Which all means I probably can’t assume the kind of background knowledge I did with Nozick or I will with consequentialism. And that means first writing a post introducing virtue ethics, before moving on to what it’s all got to do with libertarianism. Before undertaking that task, however, it’s important to be clear about something. Just as “consequentialism” isn’t a single, agreed upon moral theory but rather a name for a category of theories often in disagreement, virtue ethics is a school of thought, with multiple, often conflicting forms. In what follows, I do my best to stick to the areas of agreement and paint with broad strokes, avoiding the niggling–and for now, unnecessary–details.
Let’s start with the biggest difference between virtue ethics and other schools of moral philosophy. Typically, the key question of morality is “What’s the right action?” For consequentialists, the answer is whichever choice produces the best results. They’ll differ on what “results” means, though typically they’ll say it has to do with “the most happiness” or “the least pain.”
Deontologists hold that the right action is whichever conforms to proper rules or duties. While the content of those duties varies among deontologists, most libertarians align them with natural rights. Thus the morally right action is the one that doesn’t violate another person’s rights. Any action violating rights constitutes a moral wrong.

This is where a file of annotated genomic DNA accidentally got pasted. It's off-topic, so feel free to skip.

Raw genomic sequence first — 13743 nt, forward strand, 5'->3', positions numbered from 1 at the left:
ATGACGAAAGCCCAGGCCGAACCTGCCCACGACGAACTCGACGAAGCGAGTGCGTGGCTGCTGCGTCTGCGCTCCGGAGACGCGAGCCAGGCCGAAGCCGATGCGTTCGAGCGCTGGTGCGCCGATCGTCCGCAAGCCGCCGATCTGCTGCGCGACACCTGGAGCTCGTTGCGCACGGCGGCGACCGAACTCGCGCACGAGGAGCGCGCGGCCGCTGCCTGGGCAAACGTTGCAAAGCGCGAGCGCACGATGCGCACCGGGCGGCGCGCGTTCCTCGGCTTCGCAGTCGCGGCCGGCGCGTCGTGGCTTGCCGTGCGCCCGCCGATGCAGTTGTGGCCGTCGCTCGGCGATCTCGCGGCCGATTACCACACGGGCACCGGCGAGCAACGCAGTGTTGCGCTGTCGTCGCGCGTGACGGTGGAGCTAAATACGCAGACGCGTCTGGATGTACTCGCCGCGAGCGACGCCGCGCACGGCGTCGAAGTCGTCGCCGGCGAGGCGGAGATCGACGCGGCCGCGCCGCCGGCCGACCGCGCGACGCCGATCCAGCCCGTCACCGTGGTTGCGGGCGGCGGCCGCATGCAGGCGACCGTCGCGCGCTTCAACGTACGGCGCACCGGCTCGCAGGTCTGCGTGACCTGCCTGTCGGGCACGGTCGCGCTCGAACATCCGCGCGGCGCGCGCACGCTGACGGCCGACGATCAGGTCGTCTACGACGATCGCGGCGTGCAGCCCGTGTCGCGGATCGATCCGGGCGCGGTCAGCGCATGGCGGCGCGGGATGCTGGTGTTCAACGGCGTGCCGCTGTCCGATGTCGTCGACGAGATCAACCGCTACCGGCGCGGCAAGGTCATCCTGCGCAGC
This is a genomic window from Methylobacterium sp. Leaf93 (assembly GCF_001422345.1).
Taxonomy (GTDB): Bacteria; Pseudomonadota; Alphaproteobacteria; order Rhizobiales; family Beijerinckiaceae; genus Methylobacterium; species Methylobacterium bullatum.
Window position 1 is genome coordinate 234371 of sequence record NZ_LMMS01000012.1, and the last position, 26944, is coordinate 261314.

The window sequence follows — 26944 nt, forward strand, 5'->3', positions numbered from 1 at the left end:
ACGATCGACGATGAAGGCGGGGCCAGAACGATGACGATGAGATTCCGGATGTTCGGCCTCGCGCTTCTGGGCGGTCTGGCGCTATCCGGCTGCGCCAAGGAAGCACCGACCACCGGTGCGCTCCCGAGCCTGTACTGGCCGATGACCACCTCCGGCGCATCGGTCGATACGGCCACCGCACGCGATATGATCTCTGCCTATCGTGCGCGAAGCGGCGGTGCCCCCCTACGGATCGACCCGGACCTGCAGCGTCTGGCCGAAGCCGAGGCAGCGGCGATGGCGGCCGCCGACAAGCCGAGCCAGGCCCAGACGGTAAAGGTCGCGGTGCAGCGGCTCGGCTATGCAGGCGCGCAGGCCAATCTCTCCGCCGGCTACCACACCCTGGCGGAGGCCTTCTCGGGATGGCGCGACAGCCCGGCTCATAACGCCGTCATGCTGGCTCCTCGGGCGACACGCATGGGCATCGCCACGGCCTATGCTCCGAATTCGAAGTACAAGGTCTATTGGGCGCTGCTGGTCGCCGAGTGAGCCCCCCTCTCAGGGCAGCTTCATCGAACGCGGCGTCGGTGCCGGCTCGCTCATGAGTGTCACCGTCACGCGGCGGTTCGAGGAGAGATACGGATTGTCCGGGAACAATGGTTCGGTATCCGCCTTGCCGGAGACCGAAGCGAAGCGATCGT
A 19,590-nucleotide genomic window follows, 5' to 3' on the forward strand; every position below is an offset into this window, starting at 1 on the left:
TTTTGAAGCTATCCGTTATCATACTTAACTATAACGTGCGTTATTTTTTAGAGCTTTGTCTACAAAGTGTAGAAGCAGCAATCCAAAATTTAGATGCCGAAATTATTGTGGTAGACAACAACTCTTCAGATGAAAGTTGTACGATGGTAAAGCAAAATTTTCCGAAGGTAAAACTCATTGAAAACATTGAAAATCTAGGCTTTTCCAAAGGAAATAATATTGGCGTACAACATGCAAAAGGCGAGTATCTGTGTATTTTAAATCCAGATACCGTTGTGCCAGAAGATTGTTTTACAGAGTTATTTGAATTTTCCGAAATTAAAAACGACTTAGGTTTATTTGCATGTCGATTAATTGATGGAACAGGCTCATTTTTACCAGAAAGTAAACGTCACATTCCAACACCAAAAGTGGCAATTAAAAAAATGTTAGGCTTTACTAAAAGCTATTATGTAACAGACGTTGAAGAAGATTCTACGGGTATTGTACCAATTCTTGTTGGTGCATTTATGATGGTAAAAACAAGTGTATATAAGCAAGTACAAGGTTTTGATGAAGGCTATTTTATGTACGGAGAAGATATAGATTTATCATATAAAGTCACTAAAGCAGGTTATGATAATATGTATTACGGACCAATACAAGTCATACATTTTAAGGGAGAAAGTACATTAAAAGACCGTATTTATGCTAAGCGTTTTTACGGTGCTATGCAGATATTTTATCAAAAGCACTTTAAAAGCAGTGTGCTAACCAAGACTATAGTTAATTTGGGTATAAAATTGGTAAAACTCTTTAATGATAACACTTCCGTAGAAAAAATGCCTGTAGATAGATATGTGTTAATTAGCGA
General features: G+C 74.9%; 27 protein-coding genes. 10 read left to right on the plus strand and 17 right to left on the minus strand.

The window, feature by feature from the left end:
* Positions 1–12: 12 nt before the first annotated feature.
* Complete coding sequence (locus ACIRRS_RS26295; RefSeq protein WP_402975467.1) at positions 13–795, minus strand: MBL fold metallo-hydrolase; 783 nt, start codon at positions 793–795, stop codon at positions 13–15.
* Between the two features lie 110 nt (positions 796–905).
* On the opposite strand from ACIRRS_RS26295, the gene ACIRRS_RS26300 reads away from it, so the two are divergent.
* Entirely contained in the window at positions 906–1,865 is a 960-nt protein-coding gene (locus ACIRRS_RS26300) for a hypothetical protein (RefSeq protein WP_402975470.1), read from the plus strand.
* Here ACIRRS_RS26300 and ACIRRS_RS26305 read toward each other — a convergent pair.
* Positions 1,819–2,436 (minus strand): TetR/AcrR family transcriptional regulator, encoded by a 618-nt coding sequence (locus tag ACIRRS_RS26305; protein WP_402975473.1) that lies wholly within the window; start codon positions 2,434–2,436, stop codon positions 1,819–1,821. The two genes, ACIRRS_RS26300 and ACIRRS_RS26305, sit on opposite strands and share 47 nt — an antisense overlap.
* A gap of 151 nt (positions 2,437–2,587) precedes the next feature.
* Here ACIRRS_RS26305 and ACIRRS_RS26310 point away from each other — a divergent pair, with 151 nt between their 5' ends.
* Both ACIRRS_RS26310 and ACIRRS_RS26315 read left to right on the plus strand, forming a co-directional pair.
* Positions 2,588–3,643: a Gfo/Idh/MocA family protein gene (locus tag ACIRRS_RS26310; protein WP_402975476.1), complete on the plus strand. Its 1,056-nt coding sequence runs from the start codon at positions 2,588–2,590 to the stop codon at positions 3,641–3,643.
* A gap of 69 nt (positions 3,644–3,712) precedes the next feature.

Libertarians will recognize this divide. On the consequentialist side, you have people like Ludwig von Mises and David Friedman, who argue that free markets just work better than the alternatives. On the deontological side, we find Murray Rothbard and Robert Nozick, grounding their libertarianism in fundamental human rights. Writes Nozick, “Individuals have rights, and there are things no person or group may do to them (without violating their rights).”
Virtue ethicists think they’re all starting with the wrong question. Rather than “What is the right action?,” we should ask “What is a good (i.e., virtuous) person?”
A good person is a person living a good life by the standards we share because of our common humanity. In other words, what’s a good life for humans is not the same as a good life for cats or a good life for tulips. We have a nature, and that nature defines the contours of the good life, just as our nature defines the contours of good nutrition.
But does this mean there’s really only one sort of good life? That we can’t reasonably disagree about what makes a life good? Yes and no. Yes, in the sense that two lives, both equally good, may look rather different in their details. A good life lived by an urban business woman isn’t much like a good life lived by a member of the Amish. And clearly we don’t want to say that only the Amish live good lives or only cosmopolitan city dwellers do.
But at the same time, enormous commonalities exist between good lives of any sort. To have a good life is to be loving and be loved. It is to pursue–and one hopes, achieve–meaningful accomplishments. It is to be fair and honest and kind. No one really believes otherwise. Would any of us defend as “good” a life without love, without accomplishments? One filled with dishonesty and animosity? A life of violence and insecurity? Certainly not.